Elegiac couplets

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TheinenGH
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Elegiac couplets

Post by TheinenGH » Fri Dec 07, 2018 4:05 am

Hello guys,
I want your opinion on these elegiac couplets that I just composed. I want to know if I did the scans correctly and if the grammar is correct (I tried to do something very simple to begin with). I also want your opinion on how they sound and yours suggestions.

Lūna suprā nūbēs in caelō pallida surgit;
Magnā dē perulā lūmina blanda pluunt.
Fūnebris est nox et sōlum phantasmata Somnī
Obscūrā in viā eunt sub lacrimās nitidās.

mwh
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Re: Elegiac couplets

Post by mwh » Fri Dec 07, 2018 7:37 pm

A very promising attempt.

First line is nice, but supra has heavy first syllable (it’s really supera, so the lengthening is compensatory). Try super?
2nd is hard to understand. And what’s perula? If a diminutive of pera (a loanword from Gk. πηρα) it doesn’t scan and with magna is kinda contradictory.
3. The rhythm is bad (et at caesura), and solum is awkward.
4. in via eunt is an extremely harsh elision.

TheinenGH
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Re: Elegiac couplets

Post by TheinenGH » Fri Dec 07, 2018 10:33 pm

mwh wrote:
Fri Dec 07, 2018 7:37 pm
A very promising attempt.

First line is nice, but supra has heavy first syllable (it’s really supera, so the lengthening is compensatory). Try super?
2nd is hard to understand. And what’s perula? If a diminutive of pera (a loanword from Gk. πηρα) it doesn’t scan and with magna is kinda contradictory.
3. The rhythm is bad (et at caesura), and solum is awkward.
4. in via eunt is an extremely harsh elision.
Uhmm, interesting...
1. Seeing now, 'super' might fit perfeclty.
2. Last time I checked 'perula' could be used as pearl(??). I will check again, but I'm gonna probably change this line.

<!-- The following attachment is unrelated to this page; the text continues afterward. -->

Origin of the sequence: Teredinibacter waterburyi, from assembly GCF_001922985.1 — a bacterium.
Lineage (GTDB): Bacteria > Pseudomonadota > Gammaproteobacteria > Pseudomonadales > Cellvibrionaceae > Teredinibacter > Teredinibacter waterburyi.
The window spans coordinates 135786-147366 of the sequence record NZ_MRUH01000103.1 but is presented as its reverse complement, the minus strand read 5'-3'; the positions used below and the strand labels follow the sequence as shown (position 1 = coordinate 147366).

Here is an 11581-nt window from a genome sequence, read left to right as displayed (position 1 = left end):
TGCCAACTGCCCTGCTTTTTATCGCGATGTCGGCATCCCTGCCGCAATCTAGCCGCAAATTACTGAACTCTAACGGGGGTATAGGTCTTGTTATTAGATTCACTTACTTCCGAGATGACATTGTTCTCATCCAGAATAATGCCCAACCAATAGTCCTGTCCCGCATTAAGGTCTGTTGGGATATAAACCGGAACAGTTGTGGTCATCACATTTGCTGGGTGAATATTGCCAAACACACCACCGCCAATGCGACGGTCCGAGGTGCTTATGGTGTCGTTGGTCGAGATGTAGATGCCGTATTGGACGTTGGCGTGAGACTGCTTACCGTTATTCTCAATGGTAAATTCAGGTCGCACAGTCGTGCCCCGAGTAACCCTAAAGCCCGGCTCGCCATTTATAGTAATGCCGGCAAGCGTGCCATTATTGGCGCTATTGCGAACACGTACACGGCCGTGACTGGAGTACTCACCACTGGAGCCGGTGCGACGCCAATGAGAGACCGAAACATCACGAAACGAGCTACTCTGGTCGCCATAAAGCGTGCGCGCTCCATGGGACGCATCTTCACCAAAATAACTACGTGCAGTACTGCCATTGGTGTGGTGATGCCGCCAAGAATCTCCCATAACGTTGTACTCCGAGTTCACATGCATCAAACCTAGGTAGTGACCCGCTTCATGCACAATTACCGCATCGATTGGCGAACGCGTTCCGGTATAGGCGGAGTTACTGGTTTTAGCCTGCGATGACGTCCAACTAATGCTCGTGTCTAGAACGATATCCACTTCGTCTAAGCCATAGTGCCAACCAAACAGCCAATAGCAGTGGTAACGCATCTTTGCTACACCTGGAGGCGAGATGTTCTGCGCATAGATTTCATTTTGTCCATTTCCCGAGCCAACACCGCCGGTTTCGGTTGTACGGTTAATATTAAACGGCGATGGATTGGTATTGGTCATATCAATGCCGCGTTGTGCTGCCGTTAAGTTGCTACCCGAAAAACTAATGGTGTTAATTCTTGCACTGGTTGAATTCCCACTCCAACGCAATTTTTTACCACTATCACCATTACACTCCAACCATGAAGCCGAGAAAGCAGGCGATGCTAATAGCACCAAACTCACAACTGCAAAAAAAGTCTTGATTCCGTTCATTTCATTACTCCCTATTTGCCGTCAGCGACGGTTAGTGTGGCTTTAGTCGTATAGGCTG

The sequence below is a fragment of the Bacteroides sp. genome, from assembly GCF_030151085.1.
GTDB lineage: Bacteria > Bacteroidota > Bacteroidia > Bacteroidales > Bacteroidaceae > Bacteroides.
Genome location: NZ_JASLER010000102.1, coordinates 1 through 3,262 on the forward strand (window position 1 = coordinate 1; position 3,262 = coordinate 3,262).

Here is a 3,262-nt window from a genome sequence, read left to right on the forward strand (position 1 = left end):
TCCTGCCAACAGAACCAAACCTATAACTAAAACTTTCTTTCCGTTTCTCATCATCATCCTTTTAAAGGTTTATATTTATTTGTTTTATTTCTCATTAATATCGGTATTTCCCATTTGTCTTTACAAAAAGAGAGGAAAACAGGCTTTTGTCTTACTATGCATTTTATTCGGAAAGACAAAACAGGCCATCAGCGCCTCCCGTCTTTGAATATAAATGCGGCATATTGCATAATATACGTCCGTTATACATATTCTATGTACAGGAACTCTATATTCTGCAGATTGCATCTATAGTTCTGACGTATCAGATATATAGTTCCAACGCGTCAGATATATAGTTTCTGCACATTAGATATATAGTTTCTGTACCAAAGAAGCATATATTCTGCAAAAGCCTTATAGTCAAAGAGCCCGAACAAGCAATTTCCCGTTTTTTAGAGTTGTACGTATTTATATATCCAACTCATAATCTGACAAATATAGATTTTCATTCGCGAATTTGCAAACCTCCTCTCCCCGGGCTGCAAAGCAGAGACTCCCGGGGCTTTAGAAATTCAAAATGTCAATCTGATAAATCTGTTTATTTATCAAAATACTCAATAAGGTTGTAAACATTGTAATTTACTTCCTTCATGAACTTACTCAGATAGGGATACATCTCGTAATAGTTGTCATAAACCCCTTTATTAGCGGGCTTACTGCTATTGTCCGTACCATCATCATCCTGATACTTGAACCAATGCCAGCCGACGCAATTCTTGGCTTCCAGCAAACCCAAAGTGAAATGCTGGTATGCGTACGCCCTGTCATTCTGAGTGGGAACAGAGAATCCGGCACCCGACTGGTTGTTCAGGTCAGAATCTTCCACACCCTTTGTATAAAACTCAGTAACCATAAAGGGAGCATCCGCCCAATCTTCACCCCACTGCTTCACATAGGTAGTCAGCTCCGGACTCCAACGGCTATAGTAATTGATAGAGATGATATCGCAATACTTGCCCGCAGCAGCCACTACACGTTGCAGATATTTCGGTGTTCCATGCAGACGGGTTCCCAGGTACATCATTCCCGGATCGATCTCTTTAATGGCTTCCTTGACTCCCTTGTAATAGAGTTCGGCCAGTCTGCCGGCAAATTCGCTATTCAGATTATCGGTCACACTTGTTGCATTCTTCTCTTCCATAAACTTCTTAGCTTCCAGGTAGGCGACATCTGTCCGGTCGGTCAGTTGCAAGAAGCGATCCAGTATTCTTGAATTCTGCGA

3. Why do you say "awkward" ? Just for curiosity. Thanks for the reminder on the "et" at caesura.
4. I'm also gonna fix this line, but I have to admit those pentameters are harder than I thought.

Thank you, btw.

:D

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bedwere
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Re: Elegiac couplets

Post by bedwere » Fri Dec 07, 2018 10:43 pm

Wikipedia says that pearl comes through the French from perna. Pearl is margarita.

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jeidsath
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Re: Elegiac couplets

Post by jeidsath » Fri Dec 07, 2018 11:27 pm

Joel Eidsath -- jeidsath@gmail.com

μὴ δ’ οὕτως ἀγαθός περ ἐὼν θεοείκελ’ Ἀχιλλεῦ
κλέπτε νόῳ, ἐπεὶ οὐ παρελεύσεαι οὐδέ με πείσεις.

TheinenGH
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Re: Elegiac couplets

Post by TheinenGH » Sat Dec 08, 2018 12:31 am

bedwere wrote:
Fri Dec 07, 2018 10:43 pm
Wikipedia says that pearl comes through the French from perna. Pearl is margarita.
Margarita? Well, very different from perula.
I used wiktionary. It indicates 'margarita' but gives 'perula' as a synonym, but only for medieval latin.

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bedwere
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Re: Elegiac couplets

Post by bedwere » Sat Dec 08, 2018 1:12 am

See also pirula in Forcellini. He seems to agree with the source Joel brought forth. The i/e would be short, but still...

mwh
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Re: Elegiac couplets

Post by mwh » Sat Dec 08, 2018 3:59 am

The take-away on this particular point: You should not have used perula to mean a pearl.
See the entry in the Oxford Latin Dictionary, which it looks as if you should make more use of.

More substantively, your idiosyncratic imagery (e.g. lumina blanda pluunt, which admittedly sounds lovely) is fuzzier and more impressionistic than Latin tends to be, though it could be effective if your meaning were clearer. I suggest you thoroughly immerse yourself in Latin elegiacs, rather than relying on wiktionary. And do you know Wilkinson’s Golden Latin Artistry, a very instructive book? If you don’t want classical models, you should decide on some other style and period. Free composition in Latin rarely works unless it’s modeled on something.

TheinenGH
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Re: Elegiac couplets

Post by TheinenGH » Sat Dec 08, 2018 3:56 pm

mwh wrote:
Sat Dec 08, 2018 3:59 am
The take-away on this particular point: You should not have used perula to mean a pearl.
See the entry in the Oxford Latin Dictionary, which it looks as if you should make more use of.

More substantively, your idiosyncratic imagery (e.g. lumina blanda pluunt, which admittedly sounds lovely) is fuzzier and more impressionistic than Latin tends to be, though it could be effective if your meaning were clearer. I suggest you thoroughly immerse yourself in Latin elegiacs, rather than relying on wiktionary. And do you know Wilkinson’s Golden Latin Artistry, a very instructive book? If you don’t want classical models, you should decide on some other style and period. Free composition in Latin rarely works unless it’s modeled on something.
I see.
Thanks for the suggestions. :)

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